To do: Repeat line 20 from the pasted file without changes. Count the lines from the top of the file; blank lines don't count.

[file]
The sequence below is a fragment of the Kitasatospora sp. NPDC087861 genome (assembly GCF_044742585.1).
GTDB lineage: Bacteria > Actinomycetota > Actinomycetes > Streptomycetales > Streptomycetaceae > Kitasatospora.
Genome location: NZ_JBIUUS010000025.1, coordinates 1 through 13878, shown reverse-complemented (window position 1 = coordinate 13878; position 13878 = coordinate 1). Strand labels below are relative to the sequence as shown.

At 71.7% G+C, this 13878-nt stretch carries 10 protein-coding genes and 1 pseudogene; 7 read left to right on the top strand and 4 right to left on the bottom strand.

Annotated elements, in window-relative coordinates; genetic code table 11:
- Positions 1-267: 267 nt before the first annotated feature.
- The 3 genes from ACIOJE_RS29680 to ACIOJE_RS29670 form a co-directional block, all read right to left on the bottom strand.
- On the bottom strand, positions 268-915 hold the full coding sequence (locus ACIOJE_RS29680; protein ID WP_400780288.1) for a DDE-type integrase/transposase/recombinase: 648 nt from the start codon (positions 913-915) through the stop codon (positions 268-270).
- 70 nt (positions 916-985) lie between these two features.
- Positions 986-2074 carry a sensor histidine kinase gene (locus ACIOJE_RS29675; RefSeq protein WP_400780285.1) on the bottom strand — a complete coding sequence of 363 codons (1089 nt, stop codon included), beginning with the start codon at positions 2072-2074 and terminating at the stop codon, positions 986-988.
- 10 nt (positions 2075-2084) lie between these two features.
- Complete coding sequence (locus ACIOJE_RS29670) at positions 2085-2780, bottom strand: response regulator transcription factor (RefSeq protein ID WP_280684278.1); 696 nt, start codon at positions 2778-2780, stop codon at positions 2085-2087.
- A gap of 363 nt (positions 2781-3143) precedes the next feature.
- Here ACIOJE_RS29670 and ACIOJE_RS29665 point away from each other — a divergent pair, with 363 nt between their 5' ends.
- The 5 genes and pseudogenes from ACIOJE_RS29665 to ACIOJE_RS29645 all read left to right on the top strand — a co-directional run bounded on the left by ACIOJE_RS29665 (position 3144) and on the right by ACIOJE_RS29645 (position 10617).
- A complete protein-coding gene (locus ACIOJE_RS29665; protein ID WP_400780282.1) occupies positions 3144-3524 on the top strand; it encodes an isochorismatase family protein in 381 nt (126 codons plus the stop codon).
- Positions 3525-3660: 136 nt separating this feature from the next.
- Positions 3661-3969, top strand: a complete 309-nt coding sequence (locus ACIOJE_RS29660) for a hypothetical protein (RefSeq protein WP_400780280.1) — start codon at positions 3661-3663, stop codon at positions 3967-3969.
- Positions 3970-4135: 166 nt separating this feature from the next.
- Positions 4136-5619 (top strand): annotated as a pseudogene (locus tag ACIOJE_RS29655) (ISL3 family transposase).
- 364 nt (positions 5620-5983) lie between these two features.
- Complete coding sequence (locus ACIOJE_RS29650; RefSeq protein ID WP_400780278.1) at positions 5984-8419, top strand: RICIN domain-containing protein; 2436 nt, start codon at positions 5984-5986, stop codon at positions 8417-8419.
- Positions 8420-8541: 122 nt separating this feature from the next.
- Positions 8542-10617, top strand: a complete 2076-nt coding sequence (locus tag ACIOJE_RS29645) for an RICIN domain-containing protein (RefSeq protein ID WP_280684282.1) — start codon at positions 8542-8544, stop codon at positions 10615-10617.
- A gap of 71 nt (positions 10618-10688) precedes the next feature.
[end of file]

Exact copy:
- Positions 4136-5619 (top strand): annotated as a pseudogene (locus tag ACIOJE_RS29655) (ISL3 family transposase).